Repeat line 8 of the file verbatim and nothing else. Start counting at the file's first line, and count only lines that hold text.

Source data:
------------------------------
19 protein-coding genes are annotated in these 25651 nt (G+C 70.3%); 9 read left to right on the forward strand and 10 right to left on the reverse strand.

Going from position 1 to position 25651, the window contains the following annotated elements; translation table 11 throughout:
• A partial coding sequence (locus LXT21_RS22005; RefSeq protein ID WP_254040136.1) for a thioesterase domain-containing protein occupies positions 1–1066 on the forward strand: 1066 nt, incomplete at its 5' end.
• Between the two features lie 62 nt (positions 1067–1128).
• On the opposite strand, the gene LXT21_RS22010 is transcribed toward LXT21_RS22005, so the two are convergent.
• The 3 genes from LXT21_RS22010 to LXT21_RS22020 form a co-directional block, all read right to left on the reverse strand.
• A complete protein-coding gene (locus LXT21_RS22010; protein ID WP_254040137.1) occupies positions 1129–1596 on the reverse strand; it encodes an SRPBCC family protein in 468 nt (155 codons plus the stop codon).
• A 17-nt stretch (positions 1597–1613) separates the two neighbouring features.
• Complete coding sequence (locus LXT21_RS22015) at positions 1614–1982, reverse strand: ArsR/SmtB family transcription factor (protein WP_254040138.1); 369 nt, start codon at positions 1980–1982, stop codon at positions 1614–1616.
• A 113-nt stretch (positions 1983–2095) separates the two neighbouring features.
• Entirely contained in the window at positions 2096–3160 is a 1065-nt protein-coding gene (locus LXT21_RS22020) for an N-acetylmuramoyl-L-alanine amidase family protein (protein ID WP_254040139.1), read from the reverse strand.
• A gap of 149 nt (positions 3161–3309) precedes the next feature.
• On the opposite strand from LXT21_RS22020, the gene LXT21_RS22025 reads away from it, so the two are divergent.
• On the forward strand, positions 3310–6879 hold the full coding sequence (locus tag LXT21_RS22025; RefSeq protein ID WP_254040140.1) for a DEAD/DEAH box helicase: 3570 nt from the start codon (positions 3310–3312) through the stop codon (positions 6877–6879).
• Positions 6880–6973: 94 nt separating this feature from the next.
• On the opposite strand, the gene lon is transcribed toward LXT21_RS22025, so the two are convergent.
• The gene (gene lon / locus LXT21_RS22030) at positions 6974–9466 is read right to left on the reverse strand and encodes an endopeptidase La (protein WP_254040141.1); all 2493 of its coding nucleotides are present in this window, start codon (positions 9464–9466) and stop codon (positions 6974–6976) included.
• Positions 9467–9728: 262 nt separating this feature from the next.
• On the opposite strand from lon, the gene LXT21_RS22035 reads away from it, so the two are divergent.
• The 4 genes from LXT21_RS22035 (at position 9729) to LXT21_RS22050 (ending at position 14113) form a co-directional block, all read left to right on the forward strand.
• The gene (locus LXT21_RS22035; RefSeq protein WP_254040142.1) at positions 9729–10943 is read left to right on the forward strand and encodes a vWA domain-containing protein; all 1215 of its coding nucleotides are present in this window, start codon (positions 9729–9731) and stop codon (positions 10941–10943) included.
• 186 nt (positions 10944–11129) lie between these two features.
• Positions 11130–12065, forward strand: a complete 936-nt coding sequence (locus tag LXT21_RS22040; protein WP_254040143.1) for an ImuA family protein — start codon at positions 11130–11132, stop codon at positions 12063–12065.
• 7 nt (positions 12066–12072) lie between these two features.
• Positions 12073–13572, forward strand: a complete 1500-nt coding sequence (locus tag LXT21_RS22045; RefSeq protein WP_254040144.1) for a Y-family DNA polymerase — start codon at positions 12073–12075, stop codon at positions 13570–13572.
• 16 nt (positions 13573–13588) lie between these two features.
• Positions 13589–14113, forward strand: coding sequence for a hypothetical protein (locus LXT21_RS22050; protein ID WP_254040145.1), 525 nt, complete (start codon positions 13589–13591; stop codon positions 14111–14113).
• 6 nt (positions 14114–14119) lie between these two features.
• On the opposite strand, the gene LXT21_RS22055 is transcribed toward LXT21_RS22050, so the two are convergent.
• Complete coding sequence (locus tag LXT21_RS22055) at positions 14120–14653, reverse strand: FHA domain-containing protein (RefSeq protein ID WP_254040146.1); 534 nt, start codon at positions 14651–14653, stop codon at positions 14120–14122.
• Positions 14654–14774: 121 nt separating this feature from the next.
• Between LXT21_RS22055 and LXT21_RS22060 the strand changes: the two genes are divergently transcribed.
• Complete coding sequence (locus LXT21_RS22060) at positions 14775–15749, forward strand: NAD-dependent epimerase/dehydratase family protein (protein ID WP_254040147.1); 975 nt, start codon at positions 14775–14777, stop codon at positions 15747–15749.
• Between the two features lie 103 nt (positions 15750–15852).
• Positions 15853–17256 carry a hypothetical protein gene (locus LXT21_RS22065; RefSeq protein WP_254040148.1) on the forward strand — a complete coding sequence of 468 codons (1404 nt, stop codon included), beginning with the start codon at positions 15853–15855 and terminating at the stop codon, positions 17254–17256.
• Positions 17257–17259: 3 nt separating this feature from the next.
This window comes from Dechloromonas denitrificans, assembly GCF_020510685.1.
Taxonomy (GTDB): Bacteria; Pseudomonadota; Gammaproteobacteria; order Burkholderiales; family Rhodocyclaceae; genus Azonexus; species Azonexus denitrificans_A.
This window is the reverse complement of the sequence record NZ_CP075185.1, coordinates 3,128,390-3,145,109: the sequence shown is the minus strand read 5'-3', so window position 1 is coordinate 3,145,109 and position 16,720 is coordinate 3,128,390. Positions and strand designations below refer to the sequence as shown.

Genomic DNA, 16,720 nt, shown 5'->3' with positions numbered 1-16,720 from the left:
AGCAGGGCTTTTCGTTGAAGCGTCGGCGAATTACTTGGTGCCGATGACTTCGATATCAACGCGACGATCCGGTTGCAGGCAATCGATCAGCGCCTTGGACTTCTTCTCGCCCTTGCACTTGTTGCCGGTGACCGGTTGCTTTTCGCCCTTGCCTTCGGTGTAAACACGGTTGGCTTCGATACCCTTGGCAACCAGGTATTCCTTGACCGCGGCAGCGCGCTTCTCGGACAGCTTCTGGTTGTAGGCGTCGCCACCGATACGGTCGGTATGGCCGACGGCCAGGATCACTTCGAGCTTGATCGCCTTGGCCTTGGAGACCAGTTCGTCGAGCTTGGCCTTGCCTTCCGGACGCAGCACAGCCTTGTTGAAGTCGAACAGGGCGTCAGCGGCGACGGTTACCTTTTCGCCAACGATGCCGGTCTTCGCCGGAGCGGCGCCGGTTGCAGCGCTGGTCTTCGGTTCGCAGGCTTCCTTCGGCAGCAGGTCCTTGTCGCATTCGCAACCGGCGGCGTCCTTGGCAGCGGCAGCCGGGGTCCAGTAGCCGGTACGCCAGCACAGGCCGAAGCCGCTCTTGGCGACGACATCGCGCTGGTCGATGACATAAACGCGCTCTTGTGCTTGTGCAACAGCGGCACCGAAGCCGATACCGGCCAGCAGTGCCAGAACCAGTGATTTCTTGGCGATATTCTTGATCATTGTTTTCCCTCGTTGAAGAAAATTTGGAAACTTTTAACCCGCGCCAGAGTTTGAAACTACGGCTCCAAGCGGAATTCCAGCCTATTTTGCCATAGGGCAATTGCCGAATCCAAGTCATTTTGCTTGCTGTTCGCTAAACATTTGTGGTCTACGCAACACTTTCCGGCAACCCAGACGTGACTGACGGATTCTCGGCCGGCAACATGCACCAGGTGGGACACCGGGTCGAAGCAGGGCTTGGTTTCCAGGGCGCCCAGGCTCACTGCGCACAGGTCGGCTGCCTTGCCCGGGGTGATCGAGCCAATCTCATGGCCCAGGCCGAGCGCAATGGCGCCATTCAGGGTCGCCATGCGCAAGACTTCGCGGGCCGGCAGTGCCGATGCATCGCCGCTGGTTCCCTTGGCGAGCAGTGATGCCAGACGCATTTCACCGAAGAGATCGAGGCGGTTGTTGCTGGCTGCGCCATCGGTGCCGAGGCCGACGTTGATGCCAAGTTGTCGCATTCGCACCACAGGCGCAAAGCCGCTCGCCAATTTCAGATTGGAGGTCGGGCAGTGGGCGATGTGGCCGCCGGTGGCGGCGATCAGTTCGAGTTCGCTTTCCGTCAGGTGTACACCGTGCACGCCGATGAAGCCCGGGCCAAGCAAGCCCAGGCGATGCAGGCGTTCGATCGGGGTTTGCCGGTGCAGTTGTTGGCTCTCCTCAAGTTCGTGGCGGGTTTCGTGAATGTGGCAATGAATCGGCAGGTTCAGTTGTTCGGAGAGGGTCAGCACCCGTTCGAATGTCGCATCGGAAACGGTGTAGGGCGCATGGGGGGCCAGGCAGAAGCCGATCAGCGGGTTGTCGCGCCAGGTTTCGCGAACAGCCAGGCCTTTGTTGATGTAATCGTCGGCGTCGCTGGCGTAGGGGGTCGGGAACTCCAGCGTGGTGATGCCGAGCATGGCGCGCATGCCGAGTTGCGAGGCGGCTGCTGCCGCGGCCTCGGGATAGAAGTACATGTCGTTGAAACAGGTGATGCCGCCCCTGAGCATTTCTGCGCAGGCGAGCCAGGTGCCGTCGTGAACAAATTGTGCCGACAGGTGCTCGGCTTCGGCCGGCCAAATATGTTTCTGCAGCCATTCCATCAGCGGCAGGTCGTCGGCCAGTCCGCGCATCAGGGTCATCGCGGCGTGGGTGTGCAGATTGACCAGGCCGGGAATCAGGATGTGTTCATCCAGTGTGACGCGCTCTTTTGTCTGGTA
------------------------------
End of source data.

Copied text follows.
• A 17-nt stretch (positions 1597–1613) separates the two neighbouring features.